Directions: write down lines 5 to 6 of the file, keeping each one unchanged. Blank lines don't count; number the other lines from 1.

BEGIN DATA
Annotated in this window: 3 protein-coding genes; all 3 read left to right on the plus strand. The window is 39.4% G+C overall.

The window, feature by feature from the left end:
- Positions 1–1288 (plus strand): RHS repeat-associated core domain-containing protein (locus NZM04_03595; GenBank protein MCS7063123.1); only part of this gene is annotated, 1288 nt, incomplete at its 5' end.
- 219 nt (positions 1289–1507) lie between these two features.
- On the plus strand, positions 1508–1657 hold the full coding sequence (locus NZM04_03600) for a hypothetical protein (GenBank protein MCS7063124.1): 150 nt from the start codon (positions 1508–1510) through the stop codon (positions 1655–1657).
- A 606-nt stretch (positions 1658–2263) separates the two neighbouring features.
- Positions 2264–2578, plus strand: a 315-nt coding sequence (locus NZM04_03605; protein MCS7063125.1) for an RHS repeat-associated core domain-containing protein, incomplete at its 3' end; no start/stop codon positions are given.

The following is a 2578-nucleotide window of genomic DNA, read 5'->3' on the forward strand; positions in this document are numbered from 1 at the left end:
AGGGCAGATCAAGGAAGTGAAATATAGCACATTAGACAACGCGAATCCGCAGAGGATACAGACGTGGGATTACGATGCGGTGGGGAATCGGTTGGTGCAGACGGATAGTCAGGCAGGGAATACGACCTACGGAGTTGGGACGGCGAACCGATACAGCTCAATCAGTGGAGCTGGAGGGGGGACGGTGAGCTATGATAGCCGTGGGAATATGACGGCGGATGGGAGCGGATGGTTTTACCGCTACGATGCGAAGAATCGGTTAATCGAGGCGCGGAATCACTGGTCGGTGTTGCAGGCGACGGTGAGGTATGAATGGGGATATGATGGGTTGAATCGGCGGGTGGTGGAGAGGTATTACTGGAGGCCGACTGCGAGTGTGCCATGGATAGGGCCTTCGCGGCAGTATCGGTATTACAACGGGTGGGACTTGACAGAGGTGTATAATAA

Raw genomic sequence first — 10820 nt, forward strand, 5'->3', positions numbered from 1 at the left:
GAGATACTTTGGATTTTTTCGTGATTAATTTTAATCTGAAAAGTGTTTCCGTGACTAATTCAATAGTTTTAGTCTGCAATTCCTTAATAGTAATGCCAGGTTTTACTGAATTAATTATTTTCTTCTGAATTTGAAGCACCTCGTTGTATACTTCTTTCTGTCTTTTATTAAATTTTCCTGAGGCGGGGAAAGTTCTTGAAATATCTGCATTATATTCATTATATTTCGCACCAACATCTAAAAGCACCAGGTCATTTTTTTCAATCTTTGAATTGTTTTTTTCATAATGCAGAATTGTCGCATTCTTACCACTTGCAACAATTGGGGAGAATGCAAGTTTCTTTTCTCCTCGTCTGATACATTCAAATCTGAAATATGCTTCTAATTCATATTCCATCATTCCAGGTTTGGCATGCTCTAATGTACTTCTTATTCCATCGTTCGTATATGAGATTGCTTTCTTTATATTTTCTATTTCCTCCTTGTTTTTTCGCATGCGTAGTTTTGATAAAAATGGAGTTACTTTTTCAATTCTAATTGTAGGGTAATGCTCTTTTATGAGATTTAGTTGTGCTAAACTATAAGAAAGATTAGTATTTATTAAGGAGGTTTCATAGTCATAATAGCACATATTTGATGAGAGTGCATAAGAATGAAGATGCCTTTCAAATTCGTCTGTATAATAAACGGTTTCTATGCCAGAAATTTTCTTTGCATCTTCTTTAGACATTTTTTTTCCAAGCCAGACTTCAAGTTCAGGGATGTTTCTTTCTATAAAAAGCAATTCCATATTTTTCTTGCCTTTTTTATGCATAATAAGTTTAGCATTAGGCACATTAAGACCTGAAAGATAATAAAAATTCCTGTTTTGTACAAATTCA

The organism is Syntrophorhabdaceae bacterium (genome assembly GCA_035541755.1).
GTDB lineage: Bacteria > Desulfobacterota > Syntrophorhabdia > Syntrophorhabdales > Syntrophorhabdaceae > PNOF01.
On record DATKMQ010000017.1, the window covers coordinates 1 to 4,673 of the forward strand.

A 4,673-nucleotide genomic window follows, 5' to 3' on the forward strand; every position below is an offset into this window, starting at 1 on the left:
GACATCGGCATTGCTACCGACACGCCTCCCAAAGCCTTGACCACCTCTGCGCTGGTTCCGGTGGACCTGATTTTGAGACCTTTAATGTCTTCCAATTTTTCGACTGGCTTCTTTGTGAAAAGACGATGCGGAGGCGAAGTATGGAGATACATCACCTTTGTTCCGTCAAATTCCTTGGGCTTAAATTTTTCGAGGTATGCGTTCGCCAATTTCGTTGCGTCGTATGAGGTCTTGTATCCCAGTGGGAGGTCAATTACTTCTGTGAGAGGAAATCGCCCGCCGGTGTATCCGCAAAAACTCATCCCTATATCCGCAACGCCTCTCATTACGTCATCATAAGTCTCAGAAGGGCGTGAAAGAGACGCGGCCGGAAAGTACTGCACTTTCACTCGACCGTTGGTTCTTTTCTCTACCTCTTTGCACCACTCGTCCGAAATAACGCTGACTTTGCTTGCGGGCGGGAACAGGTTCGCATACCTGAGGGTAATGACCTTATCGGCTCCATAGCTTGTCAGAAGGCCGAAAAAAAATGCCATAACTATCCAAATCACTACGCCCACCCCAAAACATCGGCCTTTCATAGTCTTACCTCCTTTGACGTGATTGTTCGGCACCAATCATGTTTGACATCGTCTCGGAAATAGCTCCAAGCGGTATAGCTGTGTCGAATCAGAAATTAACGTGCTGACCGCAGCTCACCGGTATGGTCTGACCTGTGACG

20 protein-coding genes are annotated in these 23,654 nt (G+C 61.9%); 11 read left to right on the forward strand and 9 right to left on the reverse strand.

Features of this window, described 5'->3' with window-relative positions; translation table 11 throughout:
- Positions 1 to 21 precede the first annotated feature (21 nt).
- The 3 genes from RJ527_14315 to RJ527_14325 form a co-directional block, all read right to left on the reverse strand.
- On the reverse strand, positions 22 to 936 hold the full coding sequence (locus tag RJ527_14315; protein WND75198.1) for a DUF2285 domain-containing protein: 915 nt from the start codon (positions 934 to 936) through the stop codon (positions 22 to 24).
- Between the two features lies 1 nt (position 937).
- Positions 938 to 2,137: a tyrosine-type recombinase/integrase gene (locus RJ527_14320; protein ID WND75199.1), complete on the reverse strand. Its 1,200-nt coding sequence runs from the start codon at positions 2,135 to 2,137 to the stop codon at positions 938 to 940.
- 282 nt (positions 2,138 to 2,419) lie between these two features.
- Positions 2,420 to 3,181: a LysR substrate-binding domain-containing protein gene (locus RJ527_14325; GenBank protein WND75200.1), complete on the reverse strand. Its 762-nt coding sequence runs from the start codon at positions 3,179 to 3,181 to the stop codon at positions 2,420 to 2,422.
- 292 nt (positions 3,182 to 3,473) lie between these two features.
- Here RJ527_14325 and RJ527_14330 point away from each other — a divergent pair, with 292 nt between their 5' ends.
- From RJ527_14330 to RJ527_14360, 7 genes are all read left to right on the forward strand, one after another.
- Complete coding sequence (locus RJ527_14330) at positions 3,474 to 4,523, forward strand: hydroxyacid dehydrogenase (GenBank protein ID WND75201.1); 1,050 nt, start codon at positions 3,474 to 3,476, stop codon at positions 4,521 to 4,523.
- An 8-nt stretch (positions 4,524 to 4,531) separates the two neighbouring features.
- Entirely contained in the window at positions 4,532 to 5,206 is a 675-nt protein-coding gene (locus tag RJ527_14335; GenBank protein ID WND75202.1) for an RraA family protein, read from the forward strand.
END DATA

- On the plus strand, positions 1508–1657 hold the full coding sequence (locus NZM04_03600) for a hypothetical protein (GenBank protein MCS7063124.1): 150 nt from the start codon (positions 1508–1510) through the stop codon (positions 1655–1657).
- A 606-nt stretch (positions 1658–2263) separates the two neighbouring features.